The University Record, June 24, 1998
The Historical Record
By Patricia S. Whitesell
Did you know that the University has a herbarium which contains nearly two million plant specimens, and that some of the specimens are the earliest native plants ever collected for the state of Michigan and the University, dating back to 1837?
From the earliest days of the University, it has been a high priority to assemble natural history collections. In fact, one of the first actions taken by the Board of Regents when the Ann Arbor campus was founded in 1837 was the formation of a committee "on the Library, Philosophical Apparatus, and Cabinet of Natural History." The collections would play a significant role in research and instruction, particularly because field work was limited to local areas due to the constraints inherent in early modes of transportation.
Douglass Houghton, the state geologist who directed the first Geological Survey of Michigan in 1837-45, and his assistants, are credited with collecting the earliest plant specimens for the state. A legislative act specified that specimens be collected for the state plus 16 more of each species for the University and its numerous branches. The earliest specimens of Michigan plants were collected by
Thomas Nuttall during a collecting trip in 1810-11 that included Michigan, but the collection is lost. Many of Nuttall's discoveries are chronicled in his Genera of North American Plants, published in 1818.
By 1873, the Herbarium's specimens exceeded 36,000, and in 1878, Mark W. Harrington (who later became director of the Observatory) published a study of ferns in the Journal of the Linnean Society (16:25-37), which was the first research paper ever published that was based on the University's botanical collection.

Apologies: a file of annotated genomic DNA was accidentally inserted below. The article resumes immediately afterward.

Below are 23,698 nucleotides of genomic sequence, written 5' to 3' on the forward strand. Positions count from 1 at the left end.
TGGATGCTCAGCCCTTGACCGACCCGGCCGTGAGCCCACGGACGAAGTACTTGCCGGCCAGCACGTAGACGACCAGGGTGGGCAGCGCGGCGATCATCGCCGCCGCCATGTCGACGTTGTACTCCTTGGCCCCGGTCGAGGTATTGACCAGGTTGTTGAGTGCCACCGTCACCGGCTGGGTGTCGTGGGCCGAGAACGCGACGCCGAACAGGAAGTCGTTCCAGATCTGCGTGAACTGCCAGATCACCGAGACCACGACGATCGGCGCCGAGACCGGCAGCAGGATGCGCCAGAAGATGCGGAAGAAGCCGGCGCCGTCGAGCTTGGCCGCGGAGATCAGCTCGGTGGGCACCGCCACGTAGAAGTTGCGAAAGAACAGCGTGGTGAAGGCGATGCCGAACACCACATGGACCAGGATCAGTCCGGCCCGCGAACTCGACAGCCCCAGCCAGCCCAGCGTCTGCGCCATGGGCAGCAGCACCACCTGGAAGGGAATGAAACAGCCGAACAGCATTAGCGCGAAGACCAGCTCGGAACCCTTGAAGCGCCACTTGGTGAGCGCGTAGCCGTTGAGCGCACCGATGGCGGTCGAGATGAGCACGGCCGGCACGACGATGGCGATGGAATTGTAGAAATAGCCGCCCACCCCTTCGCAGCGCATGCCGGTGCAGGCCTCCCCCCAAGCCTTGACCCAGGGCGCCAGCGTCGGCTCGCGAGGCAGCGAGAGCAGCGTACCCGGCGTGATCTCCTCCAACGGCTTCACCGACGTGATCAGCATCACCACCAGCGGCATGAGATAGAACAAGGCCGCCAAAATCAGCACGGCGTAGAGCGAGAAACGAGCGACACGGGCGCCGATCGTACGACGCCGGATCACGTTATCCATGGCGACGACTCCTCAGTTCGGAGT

Today, the University Herbarium, which is located in the North University Building, contains plant specimens from around the world. It is used intensively by researchers both here and abroad, either in Ann Arbor or on loan. The collections are organized by species, so the historical specimens are interspersed with the rest of the collection, and are still used for research.
Huge metal cabinets house the botanical specimens, which have been dried, pressed and mounted on large sheets of thick paper. Each specimen is affixed with glued paper strips or stitched right through the paper. Paper packets are provided with each plant, in which are placed any fragments that may come loose; these fragments are sometimes used for DNA analysis.
The University is fortunate to have in its collections Douglass Houghton's personal five-volume herbarium that he began in his youth in New York state, and his field diary. Houghton's collections and the other historical botanical specimens help to make the University's collection of Great Lakes plants one of the best in the world.